Scary, Isn’t It? Time Changes Everything…

My 9th grade Siena Honors English class just finished reading The Haunting of Hill House by Shirley Jackson.  Throughout the year, they will undertake a study of the theme of survival in literature and I felt this novel, more than some of the others, would be a great way to start off the year: a little bit spooky, a possibly haunted house or a possible woman slowly battling the terrors within her mind, well it just might hook them right from the start. And hook them it did; they devoured the book, came up with some excellent comparisons between the book and some works of poetry, and then finally, worked to write a lengthy compare and contrast paper which focused on the heroine in the novel and the heroine of film from yesteryear; one that I was counting on them never having seen.  The film, PG rated, summer sleeper from 1982– Poltergeist produced by Stephen Spielberg.  And what an eye opening experience this viewing was…for myself and my 14 students.

I never thought students who are growing up in the age of CGI monsters, and American Horror Story could be spooked by this movie! Chairs piled on tables, a tree coming through the window, and some skeletons floating out of the swimming pool? We are not talking special effects that are anywhere near today’s standards. In fact, I prefaced the viewing by telling the young ladies that they were not to be nodding off or doing other work- they were to be taking notes for their major paper assignment. I need not have worried; they were riveted to the screen!  By the 2nd day, I had to preface pressing play with the warning” No screaming! No yelling!” Without meaning to; I had spooked my students.  At the final moments of the film, one young lady actually hid under her desk. When we had a discussion, the feedback I got was that it was “so spooky” and “old fashioned scary”.  I was so happy with the success of this lesson.

However, now that it is over and done and we in Siena English have moved onto another book, I have a confession of my own to make.  This was the first time I watched Poltergeist and was SCARED while watching it.  And no it was not the tree or the eerie “They’re here” moment, or even the creepy clown doll. (Clowns were scary in 82 and are scary now!) It was how “ancient” for lack of a better word some of the scenes in the film made me feel, as I had to pause to explain it to students.  They did not understand why there was no 24 hour television programming. I had to explain the old practice of TV sign offs and then the fade to static till the morning. They did not understand neighbors being on the same cable network signal; which could create havoc depending on which family wanted to watch what.  And the TV itself; a square floor model encased in a brown hutch!? They could not wrap their heads around it.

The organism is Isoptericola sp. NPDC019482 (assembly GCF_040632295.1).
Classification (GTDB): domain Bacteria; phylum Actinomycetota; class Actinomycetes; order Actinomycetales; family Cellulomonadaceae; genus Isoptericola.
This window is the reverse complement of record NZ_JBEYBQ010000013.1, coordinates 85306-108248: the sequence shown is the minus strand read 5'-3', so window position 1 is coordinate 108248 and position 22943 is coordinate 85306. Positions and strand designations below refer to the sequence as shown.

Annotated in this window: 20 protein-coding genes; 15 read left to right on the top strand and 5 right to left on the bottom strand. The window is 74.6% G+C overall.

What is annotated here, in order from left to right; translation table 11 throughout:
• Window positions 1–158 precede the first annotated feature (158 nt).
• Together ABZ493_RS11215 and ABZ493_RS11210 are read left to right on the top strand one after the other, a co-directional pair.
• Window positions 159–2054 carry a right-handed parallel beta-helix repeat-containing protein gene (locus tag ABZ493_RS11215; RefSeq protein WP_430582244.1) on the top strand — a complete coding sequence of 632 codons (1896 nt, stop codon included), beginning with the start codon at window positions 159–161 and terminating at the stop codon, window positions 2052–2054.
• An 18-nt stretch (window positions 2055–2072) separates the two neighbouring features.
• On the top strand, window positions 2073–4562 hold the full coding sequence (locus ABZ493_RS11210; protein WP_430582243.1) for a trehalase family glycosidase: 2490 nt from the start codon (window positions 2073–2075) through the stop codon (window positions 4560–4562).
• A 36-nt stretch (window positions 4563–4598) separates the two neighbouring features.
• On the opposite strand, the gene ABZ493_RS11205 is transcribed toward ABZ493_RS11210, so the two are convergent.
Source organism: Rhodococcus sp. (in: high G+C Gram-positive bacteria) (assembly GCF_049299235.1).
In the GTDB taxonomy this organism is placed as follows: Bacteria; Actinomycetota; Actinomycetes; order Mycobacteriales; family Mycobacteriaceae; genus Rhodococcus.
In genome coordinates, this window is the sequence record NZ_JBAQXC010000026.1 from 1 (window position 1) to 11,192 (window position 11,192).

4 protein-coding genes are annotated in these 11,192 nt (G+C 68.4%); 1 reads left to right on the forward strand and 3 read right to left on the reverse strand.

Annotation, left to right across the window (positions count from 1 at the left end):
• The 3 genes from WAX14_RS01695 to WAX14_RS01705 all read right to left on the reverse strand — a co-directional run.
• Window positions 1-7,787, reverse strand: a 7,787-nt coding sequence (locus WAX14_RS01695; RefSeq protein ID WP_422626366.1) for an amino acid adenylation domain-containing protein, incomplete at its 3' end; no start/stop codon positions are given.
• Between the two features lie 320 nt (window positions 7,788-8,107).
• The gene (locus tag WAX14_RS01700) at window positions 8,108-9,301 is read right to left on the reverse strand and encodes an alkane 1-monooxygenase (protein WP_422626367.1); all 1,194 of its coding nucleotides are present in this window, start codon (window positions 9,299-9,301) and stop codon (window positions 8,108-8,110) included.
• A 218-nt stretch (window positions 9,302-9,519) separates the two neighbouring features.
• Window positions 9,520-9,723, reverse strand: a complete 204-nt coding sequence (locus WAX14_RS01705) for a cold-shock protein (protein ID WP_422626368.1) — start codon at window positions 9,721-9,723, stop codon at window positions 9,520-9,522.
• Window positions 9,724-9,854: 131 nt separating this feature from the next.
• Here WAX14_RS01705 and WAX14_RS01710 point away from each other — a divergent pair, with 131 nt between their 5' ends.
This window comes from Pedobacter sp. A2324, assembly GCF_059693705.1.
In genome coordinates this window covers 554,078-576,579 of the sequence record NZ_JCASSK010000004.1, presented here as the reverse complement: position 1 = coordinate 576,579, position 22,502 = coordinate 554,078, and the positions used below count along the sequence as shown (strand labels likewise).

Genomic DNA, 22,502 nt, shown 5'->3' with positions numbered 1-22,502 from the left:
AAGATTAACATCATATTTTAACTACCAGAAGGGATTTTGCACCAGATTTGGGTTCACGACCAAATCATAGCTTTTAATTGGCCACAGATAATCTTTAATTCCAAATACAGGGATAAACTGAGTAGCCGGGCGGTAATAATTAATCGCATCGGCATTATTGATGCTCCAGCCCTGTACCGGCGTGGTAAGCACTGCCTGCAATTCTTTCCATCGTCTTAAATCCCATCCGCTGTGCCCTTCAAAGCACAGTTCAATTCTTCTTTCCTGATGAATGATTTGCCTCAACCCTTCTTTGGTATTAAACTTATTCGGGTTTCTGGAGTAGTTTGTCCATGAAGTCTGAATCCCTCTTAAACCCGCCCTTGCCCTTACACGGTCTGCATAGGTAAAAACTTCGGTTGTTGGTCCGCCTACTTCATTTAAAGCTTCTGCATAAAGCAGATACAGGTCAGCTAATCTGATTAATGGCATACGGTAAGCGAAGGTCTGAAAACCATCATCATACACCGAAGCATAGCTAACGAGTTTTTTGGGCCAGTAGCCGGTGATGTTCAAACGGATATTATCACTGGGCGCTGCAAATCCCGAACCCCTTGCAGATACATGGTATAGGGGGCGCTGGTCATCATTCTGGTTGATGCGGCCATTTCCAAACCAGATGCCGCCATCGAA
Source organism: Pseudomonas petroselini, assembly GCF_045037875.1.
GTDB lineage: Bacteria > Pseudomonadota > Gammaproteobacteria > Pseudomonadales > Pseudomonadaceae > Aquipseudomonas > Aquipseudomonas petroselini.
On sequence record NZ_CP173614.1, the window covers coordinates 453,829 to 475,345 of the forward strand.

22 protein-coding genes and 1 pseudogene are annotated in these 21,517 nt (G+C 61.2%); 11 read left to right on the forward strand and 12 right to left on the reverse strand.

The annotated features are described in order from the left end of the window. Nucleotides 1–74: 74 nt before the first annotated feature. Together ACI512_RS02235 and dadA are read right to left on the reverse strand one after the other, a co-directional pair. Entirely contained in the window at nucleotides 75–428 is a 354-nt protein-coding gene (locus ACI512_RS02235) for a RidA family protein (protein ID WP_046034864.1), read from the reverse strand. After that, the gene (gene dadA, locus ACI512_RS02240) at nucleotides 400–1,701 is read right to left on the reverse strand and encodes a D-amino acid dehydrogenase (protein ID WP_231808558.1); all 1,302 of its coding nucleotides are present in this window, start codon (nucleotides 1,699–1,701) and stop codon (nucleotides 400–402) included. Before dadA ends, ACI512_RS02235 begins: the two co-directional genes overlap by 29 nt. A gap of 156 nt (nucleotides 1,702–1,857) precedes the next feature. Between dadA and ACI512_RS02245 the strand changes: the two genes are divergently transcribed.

Normally, I don’t feel old, but I was five years old in 1982; when VCR’s were just coming into homes and Cable TV meant maybe you had HBO in addition to 2, 4,7, 9, 11, and 13.  I turned the knob, there was no remote! I adjusted the antennas (or my parents did) for a clearer picture. And now, 35 years later, the VCR is extinct, antennas are only found on Halloween costumes, and if there is a knob anywhere in someone’s home, it may only be on the stove.  Times change and lately, with new tech advances at our fingertips, the saying time flies has more meaning than ever.

And so, what remains the same from 1982 to now? That belief in family love and family loyalty is the same. The bond between a parent and child remains the same.  The sacrifices that parents will make when their children are sick or hurt or are in danger remain the same.  It’s nice to know that the most important things will never change, for me, for you, and for your daughters and their families someday.

Still, I can only imagine, with new advances bursting forth every day, how old I will feel when I finally let Abigail view this spooky classic and have to explain the world of 1982 to her!  I could be tempted to let her watch the remake, but, as we all know…the older, original versions are always the best…both in film, and in families!

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